Exposing our private parts

Keith Lemon thought

Privacy. Has it vanished? Is there part of your life that you jealously protect, don’t want observed or discussed with other people and restrict to yourself and perhaps very close confidantes? Or do you live a life that’s pretty much open to inspection by all and which you’re happy to share with others, even people you don’t know and will probably never meet?

In the 1980s when BBC launched its show Through the Keyhole, it was a daring innovation: the host Lloyd Grossman led viewers into the homes of famous people, scrutinizing the décor and furniture in an effort to disclose aspects of their character. The show was predicated on the intellectually respectable assumption that the physical places in which people live offered a reliable reflection of aspects of their “real” personality rather than the public persona they presented to their audiences. It was a legitimate invasion of privacy and offered viewers a rare sight of the largely hidden side of the rich and famous.

Last Saturday, ITV revived the concept, replacing the vowel-strangling gastronome with “Keith Lemon,” alter ego of Leigh Francis. Unsurprisingly, the show removed any intellectual pretensions or ingenuity. The formula was camped up, but the pleasure it offered viewers was essentially the same.

At the time of the original series, most people would have felt slightly uncomfortable about wandering into the homes of other people and poking around their personal belongings. But only slightly. And when viewed through the filter of television, the whole experience seemed completely wholesome. The beauty of the show was that it effectively turned us into shameless peeping toms.  No one felt guilty about invading others’ privacy.

Since then, we have less respect for other people’s private lives. Celebrity culture is founded on our curiosity: we don’t just want to know about other people’s private lives – we demand they don’t have private lives at all. We insist on having access to all areas of their lives. And, in exchange, we’re prepared to share our own lives. Facebook, twitter and other social media have painlessly removed any semblance of privacy – or perhaps, more accurately, they have turned it inside out. Many people provide minutely detailed logs of their daily lives, complete with accounts of their own views, opinions, feelings, emotions and all kind of personal states that they wouldn’t have dreamt of discussing in public in the 1980s. In recent decades the old-school privacy has receded. Television has both initiated and responded to this. Just look at the Jeremy Kyle Show: people clamour to appear on telly to reveal the most intimately embarrassing details of their lives in front of 1.5 million viewers.

Privacy has been under assault in all sorts of other ways: CCTV cameras surround us, many of your newspapers and magazines are dedicated purely to discovering dirty little secrets, credit card companies store an astonishing amount of detail on us. And we don’t seem to mind; we just accept that today’s society is like a vast panopticon – a circular prison in which prisoners can at all times be observed.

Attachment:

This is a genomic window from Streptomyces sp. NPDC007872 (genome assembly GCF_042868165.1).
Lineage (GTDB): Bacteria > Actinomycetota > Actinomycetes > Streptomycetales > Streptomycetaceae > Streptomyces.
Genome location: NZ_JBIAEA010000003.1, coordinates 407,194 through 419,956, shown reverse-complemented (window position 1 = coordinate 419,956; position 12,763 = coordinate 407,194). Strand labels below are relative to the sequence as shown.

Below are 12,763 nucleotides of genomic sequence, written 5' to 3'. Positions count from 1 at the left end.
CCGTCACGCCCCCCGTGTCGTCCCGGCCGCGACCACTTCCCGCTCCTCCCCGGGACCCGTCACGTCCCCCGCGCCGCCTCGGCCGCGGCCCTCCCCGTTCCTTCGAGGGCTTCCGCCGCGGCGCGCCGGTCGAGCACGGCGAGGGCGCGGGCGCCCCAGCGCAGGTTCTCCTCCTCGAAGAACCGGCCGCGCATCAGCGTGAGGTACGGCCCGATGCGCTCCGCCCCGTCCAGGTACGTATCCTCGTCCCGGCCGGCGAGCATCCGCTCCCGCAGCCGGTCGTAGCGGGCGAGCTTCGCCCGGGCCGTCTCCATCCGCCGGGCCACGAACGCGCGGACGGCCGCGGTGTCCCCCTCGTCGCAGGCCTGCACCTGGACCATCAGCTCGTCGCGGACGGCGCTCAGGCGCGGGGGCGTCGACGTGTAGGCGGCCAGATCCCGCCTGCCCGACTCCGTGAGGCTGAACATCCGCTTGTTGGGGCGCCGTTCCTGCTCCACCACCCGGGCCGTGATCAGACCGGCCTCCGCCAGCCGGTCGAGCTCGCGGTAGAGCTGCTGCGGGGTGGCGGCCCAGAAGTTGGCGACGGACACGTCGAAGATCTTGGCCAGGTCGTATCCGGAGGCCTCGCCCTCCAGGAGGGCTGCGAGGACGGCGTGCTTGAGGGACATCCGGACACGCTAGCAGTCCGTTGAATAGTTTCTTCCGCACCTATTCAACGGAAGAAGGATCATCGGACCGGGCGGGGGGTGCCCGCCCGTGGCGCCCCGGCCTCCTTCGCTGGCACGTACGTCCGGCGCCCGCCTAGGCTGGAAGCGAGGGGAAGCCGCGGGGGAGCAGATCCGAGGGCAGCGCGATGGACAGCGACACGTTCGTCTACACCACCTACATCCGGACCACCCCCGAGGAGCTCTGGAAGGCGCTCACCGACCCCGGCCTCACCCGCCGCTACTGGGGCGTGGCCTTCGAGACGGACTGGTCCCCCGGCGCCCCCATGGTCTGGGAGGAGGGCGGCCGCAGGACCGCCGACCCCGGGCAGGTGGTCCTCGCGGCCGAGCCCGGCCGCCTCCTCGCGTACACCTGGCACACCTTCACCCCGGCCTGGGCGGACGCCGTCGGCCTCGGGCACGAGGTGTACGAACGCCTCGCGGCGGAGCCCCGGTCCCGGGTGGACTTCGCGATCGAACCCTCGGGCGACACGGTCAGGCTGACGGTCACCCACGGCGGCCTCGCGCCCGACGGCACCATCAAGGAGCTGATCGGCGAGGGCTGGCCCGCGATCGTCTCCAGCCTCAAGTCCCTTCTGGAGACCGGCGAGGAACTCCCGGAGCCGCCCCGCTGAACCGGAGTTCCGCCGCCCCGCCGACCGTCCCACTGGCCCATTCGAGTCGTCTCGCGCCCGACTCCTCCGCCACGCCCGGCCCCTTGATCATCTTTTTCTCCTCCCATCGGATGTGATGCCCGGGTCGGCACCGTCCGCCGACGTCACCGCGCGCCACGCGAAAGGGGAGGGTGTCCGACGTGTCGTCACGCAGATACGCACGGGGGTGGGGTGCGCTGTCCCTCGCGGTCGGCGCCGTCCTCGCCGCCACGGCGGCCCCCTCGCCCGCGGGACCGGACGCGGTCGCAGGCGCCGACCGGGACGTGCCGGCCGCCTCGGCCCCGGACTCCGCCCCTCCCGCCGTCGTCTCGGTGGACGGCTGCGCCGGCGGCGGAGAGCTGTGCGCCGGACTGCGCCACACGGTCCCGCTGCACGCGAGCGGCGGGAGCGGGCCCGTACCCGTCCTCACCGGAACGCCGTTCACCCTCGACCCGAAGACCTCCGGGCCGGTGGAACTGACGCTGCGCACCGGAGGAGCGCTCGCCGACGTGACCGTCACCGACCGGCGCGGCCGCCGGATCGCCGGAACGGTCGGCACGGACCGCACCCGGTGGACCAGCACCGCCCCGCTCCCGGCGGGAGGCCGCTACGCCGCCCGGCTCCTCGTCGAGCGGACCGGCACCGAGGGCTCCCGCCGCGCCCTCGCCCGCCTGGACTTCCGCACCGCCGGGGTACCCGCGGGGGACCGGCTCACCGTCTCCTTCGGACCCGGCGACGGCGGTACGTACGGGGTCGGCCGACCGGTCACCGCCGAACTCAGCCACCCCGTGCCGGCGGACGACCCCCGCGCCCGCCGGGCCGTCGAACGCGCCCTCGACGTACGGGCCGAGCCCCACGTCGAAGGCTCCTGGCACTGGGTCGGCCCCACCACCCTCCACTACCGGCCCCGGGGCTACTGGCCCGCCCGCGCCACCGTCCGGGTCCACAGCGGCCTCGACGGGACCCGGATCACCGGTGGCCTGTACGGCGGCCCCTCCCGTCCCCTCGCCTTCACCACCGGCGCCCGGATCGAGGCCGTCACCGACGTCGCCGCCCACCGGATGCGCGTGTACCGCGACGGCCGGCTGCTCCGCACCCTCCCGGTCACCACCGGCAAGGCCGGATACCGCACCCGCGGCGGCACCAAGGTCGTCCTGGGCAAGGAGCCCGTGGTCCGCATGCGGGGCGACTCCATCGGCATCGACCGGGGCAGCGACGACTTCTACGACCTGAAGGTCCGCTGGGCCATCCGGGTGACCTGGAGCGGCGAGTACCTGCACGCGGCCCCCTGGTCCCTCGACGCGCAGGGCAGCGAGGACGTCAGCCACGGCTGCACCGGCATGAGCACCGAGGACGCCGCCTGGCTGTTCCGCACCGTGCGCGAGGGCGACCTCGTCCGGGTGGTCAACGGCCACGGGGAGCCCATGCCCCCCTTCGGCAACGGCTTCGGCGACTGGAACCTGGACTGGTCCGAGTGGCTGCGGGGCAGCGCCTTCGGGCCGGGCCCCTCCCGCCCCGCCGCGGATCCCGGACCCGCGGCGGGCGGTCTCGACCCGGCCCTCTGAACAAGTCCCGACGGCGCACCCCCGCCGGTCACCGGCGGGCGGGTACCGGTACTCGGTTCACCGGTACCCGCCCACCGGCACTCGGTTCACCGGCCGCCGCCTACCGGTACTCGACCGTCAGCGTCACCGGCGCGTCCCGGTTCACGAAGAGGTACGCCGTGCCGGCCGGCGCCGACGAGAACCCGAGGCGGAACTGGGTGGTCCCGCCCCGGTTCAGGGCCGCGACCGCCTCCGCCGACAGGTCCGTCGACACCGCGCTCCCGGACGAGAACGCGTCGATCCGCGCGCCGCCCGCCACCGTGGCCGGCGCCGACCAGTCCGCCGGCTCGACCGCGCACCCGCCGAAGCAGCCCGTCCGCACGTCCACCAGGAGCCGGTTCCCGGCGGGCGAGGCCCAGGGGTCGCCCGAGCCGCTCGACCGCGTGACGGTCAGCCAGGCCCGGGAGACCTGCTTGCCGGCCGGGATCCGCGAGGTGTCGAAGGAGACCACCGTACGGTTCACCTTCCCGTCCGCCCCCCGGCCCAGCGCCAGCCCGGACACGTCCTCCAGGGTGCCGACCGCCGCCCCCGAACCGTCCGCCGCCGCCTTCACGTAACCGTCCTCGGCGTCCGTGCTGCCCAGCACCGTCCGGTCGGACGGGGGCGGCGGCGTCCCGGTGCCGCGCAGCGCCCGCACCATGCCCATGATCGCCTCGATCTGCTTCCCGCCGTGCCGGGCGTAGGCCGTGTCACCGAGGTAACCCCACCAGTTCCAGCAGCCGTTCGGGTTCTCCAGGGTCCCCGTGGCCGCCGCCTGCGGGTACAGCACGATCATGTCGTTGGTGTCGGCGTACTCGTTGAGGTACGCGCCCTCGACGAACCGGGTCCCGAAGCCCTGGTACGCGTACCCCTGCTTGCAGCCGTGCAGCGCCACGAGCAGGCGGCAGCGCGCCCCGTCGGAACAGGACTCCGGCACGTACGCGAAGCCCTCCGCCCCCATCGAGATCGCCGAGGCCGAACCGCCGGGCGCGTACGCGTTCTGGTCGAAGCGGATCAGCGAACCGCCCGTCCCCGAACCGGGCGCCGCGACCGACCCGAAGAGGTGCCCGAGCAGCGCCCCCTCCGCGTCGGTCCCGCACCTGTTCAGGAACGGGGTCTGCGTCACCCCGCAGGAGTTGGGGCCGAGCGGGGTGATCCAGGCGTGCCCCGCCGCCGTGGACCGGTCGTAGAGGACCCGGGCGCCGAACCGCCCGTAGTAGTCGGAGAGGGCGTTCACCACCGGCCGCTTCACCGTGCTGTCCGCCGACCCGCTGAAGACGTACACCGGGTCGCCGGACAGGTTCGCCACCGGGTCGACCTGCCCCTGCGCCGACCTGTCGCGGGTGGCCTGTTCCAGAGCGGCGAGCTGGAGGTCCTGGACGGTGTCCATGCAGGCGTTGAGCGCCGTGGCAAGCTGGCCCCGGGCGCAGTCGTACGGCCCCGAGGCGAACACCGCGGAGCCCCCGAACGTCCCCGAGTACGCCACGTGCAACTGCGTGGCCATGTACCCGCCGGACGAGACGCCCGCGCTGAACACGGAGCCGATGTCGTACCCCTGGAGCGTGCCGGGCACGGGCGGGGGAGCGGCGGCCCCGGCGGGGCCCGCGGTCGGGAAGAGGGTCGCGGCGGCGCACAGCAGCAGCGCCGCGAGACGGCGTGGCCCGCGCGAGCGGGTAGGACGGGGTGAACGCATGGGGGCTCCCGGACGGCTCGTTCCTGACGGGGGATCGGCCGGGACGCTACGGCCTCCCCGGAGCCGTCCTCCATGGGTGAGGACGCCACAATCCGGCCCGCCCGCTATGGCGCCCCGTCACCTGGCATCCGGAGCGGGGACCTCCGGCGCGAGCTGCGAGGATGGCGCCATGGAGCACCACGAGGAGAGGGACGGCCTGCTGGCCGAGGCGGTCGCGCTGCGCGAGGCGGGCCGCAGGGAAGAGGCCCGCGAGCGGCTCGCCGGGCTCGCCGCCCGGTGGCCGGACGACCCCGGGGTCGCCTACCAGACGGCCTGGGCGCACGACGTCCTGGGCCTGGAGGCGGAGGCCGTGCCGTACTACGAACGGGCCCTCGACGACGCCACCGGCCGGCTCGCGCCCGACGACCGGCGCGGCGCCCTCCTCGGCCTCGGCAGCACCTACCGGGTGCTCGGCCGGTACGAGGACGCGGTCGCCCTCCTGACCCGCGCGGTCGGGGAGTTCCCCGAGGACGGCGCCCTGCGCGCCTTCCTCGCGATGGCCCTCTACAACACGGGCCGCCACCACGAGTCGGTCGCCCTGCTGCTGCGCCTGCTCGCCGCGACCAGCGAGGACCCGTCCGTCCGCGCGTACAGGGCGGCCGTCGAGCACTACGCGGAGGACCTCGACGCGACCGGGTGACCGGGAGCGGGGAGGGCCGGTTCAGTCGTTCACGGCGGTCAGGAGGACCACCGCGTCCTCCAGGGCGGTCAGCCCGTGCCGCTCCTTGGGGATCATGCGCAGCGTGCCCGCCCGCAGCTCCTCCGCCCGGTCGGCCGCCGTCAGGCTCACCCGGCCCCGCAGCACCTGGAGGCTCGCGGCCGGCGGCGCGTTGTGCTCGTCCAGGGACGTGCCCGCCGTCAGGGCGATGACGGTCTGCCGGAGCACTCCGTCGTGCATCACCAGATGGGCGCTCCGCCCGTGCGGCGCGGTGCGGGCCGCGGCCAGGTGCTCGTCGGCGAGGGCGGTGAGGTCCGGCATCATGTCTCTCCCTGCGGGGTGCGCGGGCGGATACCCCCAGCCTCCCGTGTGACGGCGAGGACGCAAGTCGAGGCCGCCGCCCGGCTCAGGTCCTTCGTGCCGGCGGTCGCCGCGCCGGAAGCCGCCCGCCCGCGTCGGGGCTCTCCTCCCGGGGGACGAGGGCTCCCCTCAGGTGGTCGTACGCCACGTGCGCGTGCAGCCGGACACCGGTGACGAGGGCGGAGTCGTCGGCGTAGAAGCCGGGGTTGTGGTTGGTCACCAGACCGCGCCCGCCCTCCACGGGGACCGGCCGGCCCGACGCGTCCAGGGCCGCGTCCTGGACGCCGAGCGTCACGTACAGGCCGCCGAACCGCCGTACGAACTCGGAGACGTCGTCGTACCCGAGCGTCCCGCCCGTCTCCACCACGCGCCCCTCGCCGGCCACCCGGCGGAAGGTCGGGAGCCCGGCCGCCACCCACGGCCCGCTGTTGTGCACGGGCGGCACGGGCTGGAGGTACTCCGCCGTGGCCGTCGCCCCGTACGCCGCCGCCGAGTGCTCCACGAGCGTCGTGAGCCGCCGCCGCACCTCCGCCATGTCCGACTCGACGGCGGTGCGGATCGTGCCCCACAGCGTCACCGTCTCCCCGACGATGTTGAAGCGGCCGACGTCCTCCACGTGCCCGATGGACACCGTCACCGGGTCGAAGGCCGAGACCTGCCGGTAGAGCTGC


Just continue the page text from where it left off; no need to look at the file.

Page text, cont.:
We’re both parts of and creators of a voyeuristic culture: we neither object to be being watched and infiltrated, nor mind admitting that we enjoy watching and infiltrating others.  Ravenous for information on other people, not just celebs, but anyone we care about, we’ve become nosey parkers. If you don’t probe others’ lives, you can’t really care about them at all. No one, it seems, feels embarrassed about tweeting the kind of information that would have made them squirm a few years ago.

The new show is in this sense catches the zeitgeist much more than the original. Back in the 1980s every scene set a question and we, assisted by Grossman and, later, the recently deceased David Frost, were invited to supply an answer. Lemon is less complex. The problem is: does the new show still have the power to surprise? After all, part of the pleasure of the first show lay in the little thrill of penetrating someone else’s private domain. Now we know full well the homes may be owned or rented by someone else, but we also know they are allowing cameras free entry because they have to: they are just filling their side of a bargain. That’s part of the deal in celebrity culture: anyone with aspirations to become a celebrity has to surrender their private life. In a way we all surrender our private lives.

Consumers today insist on a constant stream of information and, if they don’t get it, they lose interest. Once that interest has gone, the celebrity is effectively consigned to oblivion. This is a problem for the new show: it’s going to have a tough time presenting us with anything new; so it can’t really surprise, less still shock us in the way the Grossman show managed. We’re no longer peeping toms who need our pangs of guilt assuaged. We’re inquisitive, intrusive, snooping eavesdroppers and not the least bit embarrassed by our nosiness.